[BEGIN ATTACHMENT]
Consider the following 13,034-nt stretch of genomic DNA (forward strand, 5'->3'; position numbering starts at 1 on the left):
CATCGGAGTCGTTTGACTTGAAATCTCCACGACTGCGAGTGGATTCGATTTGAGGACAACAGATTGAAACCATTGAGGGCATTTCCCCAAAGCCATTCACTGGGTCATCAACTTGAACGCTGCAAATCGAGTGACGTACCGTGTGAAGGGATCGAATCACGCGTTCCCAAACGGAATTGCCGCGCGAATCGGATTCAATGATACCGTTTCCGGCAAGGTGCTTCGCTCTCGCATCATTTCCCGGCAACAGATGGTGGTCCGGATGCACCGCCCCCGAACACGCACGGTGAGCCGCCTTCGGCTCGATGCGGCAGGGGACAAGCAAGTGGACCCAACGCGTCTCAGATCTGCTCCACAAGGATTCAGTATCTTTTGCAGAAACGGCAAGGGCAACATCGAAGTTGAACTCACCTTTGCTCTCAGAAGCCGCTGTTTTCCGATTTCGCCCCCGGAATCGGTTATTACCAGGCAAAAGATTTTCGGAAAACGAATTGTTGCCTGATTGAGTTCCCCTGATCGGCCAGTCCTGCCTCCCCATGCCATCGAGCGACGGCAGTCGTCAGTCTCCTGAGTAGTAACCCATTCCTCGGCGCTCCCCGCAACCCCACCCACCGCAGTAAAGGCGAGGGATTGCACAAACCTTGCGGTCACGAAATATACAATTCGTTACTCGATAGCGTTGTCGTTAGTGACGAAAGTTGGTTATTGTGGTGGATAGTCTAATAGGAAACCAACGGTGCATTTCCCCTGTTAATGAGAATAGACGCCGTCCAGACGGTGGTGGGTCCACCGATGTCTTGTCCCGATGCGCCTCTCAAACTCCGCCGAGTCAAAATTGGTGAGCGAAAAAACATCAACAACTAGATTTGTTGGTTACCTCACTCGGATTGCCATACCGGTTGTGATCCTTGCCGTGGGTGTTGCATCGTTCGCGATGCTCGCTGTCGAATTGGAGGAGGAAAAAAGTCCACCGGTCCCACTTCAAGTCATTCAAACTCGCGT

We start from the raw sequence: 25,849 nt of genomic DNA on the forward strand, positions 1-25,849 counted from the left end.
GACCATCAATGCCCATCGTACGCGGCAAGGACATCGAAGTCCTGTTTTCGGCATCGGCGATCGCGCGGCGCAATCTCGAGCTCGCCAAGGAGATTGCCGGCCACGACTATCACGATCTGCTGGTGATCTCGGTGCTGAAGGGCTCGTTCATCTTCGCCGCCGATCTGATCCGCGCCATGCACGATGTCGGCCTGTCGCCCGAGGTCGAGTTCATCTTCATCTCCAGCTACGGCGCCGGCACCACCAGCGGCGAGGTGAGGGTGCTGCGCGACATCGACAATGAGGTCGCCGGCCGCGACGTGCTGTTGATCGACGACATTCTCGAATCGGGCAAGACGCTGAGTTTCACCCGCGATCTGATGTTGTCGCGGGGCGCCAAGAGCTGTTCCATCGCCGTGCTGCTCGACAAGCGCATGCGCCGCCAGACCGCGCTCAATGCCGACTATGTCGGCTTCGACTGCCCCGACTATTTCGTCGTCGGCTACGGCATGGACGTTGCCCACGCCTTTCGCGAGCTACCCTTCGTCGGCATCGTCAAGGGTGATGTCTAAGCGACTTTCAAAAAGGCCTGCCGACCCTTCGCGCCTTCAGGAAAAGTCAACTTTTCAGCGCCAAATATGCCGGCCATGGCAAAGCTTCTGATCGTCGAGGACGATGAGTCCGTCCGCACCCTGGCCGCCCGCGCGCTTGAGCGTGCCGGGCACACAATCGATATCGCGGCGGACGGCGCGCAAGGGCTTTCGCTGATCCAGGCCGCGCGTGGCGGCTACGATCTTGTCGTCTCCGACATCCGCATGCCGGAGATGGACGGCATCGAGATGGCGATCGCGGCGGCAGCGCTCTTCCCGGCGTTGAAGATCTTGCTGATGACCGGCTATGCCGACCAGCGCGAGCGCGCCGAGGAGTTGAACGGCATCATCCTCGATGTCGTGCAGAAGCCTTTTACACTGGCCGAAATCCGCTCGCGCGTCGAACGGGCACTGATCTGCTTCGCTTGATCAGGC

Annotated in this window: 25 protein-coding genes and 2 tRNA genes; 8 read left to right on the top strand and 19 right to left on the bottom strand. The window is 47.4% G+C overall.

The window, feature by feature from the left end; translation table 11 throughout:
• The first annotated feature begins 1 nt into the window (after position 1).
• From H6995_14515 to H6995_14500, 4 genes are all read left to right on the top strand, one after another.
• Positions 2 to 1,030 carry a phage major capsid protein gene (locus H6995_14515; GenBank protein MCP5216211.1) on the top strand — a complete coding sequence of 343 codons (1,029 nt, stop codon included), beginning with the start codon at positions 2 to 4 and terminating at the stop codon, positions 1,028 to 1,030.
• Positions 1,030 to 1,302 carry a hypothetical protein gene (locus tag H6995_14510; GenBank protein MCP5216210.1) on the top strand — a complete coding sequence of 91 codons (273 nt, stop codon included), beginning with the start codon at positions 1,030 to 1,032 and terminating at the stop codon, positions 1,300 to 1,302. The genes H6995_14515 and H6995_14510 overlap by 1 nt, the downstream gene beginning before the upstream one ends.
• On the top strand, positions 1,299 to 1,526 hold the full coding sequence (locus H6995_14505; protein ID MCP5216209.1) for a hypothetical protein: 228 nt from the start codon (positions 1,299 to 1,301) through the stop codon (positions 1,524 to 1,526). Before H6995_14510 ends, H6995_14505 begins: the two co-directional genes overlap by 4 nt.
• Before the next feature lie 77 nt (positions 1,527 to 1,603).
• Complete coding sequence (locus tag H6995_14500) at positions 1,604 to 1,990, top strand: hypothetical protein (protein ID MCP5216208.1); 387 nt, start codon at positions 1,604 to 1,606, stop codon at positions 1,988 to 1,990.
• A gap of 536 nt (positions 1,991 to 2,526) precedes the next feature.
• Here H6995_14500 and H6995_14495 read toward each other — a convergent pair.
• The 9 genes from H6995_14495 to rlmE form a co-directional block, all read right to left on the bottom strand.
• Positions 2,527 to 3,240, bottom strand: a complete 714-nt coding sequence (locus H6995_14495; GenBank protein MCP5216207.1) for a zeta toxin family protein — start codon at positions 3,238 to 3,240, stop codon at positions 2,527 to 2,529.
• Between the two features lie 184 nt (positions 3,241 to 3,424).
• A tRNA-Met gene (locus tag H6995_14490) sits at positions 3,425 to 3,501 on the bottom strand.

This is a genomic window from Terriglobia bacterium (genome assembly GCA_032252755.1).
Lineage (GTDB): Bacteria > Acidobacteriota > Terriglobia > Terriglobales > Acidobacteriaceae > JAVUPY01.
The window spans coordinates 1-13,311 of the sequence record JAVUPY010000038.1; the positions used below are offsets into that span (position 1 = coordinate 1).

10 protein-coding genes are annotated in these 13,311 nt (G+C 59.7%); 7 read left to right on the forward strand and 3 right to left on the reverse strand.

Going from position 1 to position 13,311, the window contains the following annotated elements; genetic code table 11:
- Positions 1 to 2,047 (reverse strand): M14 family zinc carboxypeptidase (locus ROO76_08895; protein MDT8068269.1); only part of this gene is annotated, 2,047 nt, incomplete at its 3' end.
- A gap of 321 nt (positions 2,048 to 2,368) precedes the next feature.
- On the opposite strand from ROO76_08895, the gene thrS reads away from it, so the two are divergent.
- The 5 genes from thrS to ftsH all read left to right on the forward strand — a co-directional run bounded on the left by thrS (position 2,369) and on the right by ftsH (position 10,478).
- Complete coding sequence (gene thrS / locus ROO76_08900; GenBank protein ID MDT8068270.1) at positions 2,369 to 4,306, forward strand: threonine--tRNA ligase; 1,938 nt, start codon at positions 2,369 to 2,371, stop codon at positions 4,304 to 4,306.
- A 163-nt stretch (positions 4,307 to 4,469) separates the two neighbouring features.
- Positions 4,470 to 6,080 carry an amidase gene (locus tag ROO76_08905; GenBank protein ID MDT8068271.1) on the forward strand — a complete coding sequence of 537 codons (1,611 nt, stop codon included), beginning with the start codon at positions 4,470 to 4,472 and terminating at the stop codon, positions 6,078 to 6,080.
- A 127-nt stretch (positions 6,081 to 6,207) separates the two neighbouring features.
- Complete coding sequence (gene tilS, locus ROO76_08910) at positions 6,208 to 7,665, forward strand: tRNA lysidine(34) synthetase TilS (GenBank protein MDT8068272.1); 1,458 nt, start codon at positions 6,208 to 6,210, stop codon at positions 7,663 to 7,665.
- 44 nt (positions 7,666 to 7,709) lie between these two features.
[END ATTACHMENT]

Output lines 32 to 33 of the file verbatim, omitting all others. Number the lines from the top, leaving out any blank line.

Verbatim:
- A 127-nt stretch (positions 6,081 to 6,207) separates the two neighbouring features.
- Complete coding sequence (gene tilS, locus ROO76_08910) at positions 6,208 to 7,665, forward strand: tRNA lysidine(34) synthetase TilS (GenBank protein MDT8068272.1); 1,458 nt, start codon at positions 6,208 to 6,210, stop codon at positions 7,663 to 7,665.